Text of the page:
By: Susan M. Graham, Certified Elder Law Attorney, Senior Edge Legal, Boise, Idaho
Betty came to see her estate planning lawyer after recovering from a fall where she broke her arm. It frightened her and she wanted to plan how her affairs would be handled if she were no longer able to take care of herself, or when she dies. She wanted her daughter, Shelia, to sit in on the meeting.
Betty told the lawyer about her current situation including living arrangements, health, income and assets, and what is happening in her children’s lives. She has three children. John, the oldest, is out of work and going through a bankruptcy. Shelia is married to a cook, has never worked outside the home and is in the middle of a divorce. Her youngest, Sam, has a landscape business. None of her children have set aside money for their retirement or to help pay for their own children’s education.
Betty told the lawyer that when she dies she wants everything to be divided equally among her three kids with Sam being in charge. Shelia spoke up and told her mother that she would be better than Sam, as she sees her mother a few times a week and Sam lives out of town. Shelia also encouraged her mother to gift to the three children now rather than wait until Betty dies, as the children could use the money. Betty was uncomfortable with Shelia’s suggestions.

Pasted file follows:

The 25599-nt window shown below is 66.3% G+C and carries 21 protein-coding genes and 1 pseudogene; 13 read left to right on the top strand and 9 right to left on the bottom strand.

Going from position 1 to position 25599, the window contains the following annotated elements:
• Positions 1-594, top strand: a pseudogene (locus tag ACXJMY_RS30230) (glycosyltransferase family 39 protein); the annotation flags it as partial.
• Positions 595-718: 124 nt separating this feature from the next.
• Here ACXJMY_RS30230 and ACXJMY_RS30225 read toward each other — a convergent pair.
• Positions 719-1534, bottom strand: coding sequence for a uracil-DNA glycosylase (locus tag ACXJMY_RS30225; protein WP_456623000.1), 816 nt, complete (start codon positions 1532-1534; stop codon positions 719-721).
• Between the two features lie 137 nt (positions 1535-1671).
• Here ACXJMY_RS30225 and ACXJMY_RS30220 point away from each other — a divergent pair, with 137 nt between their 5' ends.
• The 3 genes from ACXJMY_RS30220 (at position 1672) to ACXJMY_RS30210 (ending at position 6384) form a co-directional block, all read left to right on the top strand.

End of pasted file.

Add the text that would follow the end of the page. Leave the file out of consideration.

The meeting ended with Betty doing nothing. Why? It is likely she did not want to offend Shelia, and at the same time, Betty did not want to have Shelia in a position to handle Betty’s finances, as she had no experience (along with being hungry for money). Betty definitely does not want to give her money away now, as she is worried about how to pay for her own old age.
How can Betty solve this problem? Set up a second appointment with the lawyer and leave Shelia at home, even if she needs to take a taxi. Betty can then speak freely about her wishes and create a plan that fits her needs. Shelia does not need to know about the plan until Betty dies. Once the plan is signed, Betty will have peace of mind knowing she will remain independent as long as possible. Sam, the person she wants responsible, will take care of things if she is not able to do so.